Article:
Growth Outlook


Liquids exports include crude, petroleum products, and natural gas liquids.
Source: US Energy Information Administration as of May 29, 2020

Past performance is no guarantee of future performance


US Natural Gas Production and Exports Have Grown Significantly Since 2010



With improved technologies unlocking the vast potential of US shale reserves, the US has become the world’s largest producer of both oil and natural gas. MLPs and energy infrastructure companies provide the critical infrastructure that facilitates everyday life from driving a car to cooking with a natural gas stove to supplying natural gas power plants that generate electricity. While much of the produced energy is consumed domestically, the US has also become a significant energy supplier to the rest of the world, exporting crude oil, natural gas liquids, and liquefied natural gas (LNG) to countries around the globe. Exports require significant energy infrastructure – facilities to process natural gas and natural gas liquids into usable form, pipelines to move hydrocarbons to the coasts, and export terminals to load hydrocarbons onto ships.



  Utilities REITs Bonds S&P 500
3 Year 0.50 0.81 0.18 0.82
5 Year 0.35 0.68 0.14 0.77

Source: Alerian as of May 29, 2020  
Correlations were calculated monthly for the trailing three and five years ending May 29, 2020.
REITs are represented by the FTSE NAREIT Real Estate 50 Index. Utilities are represented by the S&P 500 Utilities Index. Bonds are represented by the Barclays US Aggregate Total Return Bond Index.


Energy infrastructure provides diversification relative to broader market indices as well as other income-oriented investments. For portfolios increasingly allocated to passive products tracking well-known market indices, the diversification benefit of midstream may be particularly attractive. For example, there are currently only three midstream corporations included in the S&P 500 – ONEOK (OKE), The Williams Companies (WMB), and Kinder Morgan (KMI). MLPs are not included in broader market indices. Notably, energy infrastructure has relatively low correlations with other income-oriented investments, including Utilities and Bonds. Adding midstream to an income portfolio with these investments could provide diversification while also enhancing the income profile of the portfolio.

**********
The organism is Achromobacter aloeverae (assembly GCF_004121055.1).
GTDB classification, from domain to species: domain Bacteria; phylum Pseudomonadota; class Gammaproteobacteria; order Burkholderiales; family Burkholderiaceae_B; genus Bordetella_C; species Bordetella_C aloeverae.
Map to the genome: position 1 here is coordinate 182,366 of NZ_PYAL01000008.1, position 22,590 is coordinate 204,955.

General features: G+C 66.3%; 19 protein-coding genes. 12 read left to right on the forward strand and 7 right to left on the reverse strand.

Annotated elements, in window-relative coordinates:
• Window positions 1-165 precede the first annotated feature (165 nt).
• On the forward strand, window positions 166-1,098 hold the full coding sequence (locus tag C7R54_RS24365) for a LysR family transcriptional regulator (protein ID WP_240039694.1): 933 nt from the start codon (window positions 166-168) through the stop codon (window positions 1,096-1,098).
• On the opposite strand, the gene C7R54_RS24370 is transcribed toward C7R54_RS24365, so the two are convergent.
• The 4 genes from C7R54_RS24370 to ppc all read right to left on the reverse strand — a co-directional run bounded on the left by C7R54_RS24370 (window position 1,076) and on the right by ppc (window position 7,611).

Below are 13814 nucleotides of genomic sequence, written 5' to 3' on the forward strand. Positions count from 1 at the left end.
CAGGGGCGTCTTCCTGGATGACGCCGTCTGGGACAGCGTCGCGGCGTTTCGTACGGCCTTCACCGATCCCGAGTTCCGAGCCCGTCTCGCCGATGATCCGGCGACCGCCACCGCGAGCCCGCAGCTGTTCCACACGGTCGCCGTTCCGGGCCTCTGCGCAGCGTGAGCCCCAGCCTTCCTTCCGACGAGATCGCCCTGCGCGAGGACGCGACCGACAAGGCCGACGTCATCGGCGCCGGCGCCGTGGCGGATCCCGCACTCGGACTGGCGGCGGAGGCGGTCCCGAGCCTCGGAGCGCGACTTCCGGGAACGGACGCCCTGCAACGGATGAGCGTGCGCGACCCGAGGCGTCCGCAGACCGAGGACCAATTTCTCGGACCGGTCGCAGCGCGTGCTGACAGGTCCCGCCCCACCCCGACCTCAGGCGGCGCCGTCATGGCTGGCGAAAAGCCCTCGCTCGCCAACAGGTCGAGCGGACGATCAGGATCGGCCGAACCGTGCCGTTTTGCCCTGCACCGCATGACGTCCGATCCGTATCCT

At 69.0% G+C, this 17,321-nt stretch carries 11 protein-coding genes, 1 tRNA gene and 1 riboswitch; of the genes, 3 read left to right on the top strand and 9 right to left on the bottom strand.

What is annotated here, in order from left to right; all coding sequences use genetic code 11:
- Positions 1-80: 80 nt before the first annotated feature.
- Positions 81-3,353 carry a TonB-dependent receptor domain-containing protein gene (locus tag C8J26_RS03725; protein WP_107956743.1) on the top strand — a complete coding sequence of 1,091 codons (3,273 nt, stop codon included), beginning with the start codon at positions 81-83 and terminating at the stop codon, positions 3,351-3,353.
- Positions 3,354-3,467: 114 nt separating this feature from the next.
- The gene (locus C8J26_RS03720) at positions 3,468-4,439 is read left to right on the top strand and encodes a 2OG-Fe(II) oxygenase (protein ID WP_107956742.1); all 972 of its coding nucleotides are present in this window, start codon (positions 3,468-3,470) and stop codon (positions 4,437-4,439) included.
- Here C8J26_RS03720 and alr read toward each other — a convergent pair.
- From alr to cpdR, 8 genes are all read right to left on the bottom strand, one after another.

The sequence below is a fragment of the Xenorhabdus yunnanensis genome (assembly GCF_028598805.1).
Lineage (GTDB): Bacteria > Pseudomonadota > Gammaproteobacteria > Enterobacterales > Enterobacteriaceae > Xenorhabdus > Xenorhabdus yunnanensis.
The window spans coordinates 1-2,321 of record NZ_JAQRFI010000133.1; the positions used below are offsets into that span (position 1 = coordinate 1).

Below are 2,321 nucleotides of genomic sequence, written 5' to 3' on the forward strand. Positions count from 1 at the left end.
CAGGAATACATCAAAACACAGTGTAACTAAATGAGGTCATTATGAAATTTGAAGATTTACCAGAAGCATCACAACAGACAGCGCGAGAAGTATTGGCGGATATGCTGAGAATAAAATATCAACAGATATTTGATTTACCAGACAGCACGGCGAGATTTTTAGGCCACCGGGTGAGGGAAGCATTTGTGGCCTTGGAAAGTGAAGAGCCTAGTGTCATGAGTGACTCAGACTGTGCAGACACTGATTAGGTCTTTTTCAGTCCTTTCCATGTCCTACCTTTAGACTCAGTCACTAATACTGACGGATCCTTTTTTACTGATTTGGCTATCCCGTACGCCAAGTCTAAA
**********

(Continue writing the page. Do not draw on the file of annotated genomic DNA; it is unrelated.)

Many investors use MLPs as part of their equity income, real estate or energy allocations with a typical allocation of 3%-6%. It’s important to keep in mind that investments in MLPs come with risks, as do all equity investments.


The Alerian Midstream Energy Dividend UCITS ETF Dist

In July 2020, HANetf and Alerian launched the Alerian Midstream Energy Dividend UCITS ETF Dist (MMLP)which seeks to track the price and yield performance , before fees and expenses, of the Alerian Midstream Energy Dividend IndexTM (Total Return).  

The fund offers diversified exposure to energy companies involved in the processing, transportation and storage of oil, natural gas and natural gas liquids in the US and Canadian market and includes MLPs and C-corps.     

It is the first UCITS ETF to provide exposure to the energy infrastructure sector via an Alerian index. By employing a synthetic strategy, MMLP enables efficient replication of the index.              

The index is fundamentally-weighted by dividends in a transparent, straightforward process. Each company’s total distribution is calculated as shares outstanding multiplied by its annualized dividend based on the most recent dividend.  

Each constituent’s weight is then calculated by taking its total distribution and dividing by the sum of all in index constituent distributions. Finally, a 10% cap is applied to constituent weights.  

Simply put, companies that pay out more cash flow per share are weighted higher relative to peers that distribute less. MMLP is rebalanced quarterly and reconstituted annually. Quarterly re-balances occur in January, April, July, and October, with only the weightings of constituents adjusted.  

Excluding spin-offs, companies can only be added to Alerian Midstream Energy Dividend UCITS ETF during the annual reconstitution in October. However, constituents can be removed from the index between reconstitutions due to special situations such as mergers, acquisitions, or bankruptcies.